An odd-looking but quite fascinating bloke with prominent, bony cheeks and almost a rawboned figure, the distinguished character actor Pete Postlethwaite was born Peter William Postlethwaite in 1946 and grew up in Lancashire, England amid middle-class surroundings. He went to college and while completing his studies developed an interest in theatre, to the chagrin of his family. His father, a labourer, wanted him to find a more secure position in life.
A drama teacher initially, he decided to follow his acting instincts full-time and gradually built up an impressive array of classical stage credits via repertory, including the Bristol Old Vic Drama School, and in stints with Liverpool Everyman, Machester Royal Exchange and the Royal Shakespeare Company. By the 80s he was ready to branch out into film and TV, giving a startling performance as a wife abuser in the British film Distant Voices, Still Lives (1988). His highly distinctive features were subsequently put to good use in a number of versatile roles, usually menacing but sometimes humble, and most frequently as working-class types.
By 1993 he had crossed over into Hollywood parts and earned his first Oscar nomination for his superb role as Daniel Day-Lewis' father in In the Name of the Father (1993). Other quality roles came his way with The Usual Suspects (1995), Brassed Off (1996), and Amistad (1997). Television has been a creative and positive venue as well with fine work in Sharpe's Company (1994) (TV), Lost for Words (1999) (TV) and "The Sins" (2000). Working equally both here and abroad these days, Postlethwaite avoids the public limelight for the most part and lives quietly in England.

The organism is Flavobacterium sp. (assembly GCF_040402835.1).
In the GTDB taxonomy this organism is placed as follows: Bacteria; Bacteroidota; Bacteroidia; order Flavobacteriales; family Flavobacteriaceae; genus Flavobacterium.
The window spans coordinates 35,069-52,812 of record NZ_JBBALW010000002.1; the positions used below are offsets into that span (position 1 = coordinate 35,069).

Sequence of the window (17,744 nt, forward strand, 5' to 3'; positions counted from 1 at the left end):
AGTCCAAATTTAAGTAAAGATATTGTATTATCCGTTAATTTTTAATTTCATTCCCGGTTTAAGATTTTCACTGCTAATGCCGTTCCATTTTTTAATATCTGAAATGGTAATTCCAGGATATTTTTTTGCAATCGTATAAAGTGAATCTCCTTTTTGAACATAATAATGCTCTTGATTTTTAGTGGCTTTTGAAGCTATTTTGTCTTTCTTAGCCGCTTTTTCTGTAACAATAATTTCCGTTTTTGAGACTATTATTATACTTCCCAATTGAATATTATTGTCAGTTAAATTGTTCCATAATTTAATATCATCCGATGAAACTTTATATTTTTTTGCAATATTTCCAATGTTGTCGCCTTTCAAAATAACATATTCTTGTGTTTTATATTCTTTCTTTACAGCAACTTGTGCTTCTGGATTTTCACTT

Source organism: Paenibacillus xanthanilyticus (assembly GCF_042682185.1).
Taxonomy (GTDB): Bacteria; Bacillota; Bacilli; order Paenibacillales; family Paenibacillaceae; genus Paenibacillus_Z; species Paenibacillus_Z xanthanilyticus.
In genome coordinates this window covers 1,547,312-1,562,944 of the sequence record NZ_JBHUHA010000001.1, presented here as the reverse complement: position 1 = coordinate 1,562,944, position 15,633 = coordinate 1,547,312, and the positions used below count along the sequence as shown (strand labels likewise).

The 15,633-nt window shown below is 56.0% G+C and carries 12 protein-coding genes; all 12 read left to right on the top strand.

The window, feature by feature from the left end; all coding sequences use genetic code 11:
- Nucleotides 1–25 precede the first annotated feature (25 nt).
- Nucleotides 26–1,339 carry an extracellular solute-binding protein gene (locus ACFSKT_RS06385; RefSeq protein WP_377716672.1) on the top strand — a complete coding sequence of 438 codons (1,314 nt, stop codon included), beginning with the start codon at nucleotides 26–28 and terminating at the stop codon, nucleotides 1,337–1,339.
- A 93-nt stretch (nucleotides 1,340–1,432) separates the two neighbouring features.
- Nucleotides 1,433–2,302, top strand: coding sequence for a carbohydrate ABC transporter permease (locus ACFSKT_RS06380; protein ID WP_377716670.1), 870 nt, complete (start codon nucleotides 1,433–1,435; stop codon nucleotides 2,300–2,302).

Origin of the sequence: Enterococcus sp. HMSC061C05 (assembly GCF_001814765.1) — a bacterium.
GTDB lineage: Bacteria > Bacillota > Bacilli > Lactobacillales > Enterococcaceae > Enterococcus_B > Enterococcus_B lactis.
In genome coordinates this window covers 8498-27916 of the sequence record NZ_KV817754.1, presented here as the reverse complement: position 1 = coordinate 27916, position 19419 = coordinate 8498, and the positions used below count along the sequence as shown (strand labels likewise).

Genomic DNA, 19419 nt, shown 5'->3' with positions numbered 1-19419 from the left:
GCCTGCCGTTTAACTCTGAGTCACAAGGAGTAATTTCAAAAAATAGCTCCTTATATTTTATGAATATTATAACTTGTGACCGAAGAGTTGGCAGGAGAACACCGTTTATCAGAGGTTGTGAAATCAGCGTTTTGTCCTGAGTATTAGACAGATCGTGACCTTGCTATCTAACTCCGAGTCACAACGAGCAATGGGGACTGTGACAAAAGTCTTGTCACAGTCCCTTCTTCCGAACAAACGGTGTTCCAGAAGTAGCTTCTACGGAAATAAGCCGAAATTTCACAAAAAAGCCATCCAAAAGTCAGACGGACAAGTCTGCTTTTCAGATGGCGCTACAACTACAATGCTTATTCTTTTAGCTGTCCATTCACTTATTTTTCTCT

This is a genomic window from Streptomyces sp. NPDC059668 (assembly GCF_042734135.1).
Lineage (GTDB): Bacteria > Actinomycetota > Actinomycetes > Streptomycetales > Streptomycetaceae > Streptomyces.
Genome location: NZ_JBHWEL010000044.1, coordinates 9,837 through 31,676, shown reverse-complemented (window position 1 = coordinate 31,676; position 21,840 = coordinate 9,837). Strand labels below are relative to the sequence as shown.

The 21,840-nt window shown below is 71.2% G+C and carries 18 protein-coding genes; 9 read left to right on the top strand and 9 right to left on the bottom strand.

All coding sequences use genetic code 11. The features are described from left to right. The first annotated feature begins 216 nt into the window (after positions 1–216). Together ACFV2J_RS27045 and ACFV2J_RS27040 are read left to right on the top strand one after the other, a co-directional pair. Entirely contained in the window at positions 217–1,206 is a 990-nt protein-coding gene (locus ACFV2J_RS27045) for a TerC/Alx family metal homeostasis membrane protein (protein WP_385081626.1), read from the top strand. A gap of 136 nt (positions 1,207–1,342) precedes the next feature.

Postlethwaite continued on in films with roles in The Shipping News (2001), The Limit (2003), Dark Water (2005), The Omen (2006), Ghost Son (2007) and Solomon Kane (2009). 2010 was a banner film year for the actor with roles in the popular and/or highly acclaimed films Clash of the Titans (2010), Inception (2010) and The Town (2010). Married and the father of two, Postlewaite died on January 2, 2011, at age 64, following a recurrence of the cancer he had battled two decades earlier.
|Jacqueline Morrish||(1987 - 2 January 2011) (his death) 2 children|
Often plays very devious characters
Distinctive gruff voice
He was raised in Northern England.
He formerly taught at a Catholic girl's convent school.
He was awarded OBE (Officer of the Order of the British Empire) in the 2004 New Year's Honors List for his services to drama. On 16 November 2009, when the Labour government, of which he had been a lifelong supporter, was contemplating commissioning a coal-fired power station at Kingsnorth in Kent, he threatened in a speech to Ed Miliband, then Climate Change Minister, to hand back his OBE if the Government went ahead with their plans.
He once let an agent go after the agent suggested Pete change his last name to something more marquee-friendly.
He is married to a BBC drama assistant and has two children.
Steven Spielberg called him "The best actor in the world".
At the beginning of one hit wonder "Tubthumping" by Chumbawamba, it's his voice that says these words from the movie Brassed Off (1996): "Truth is I thought it mattered, I thought that music mattered. But does it bollocks! Not compared to how people matter".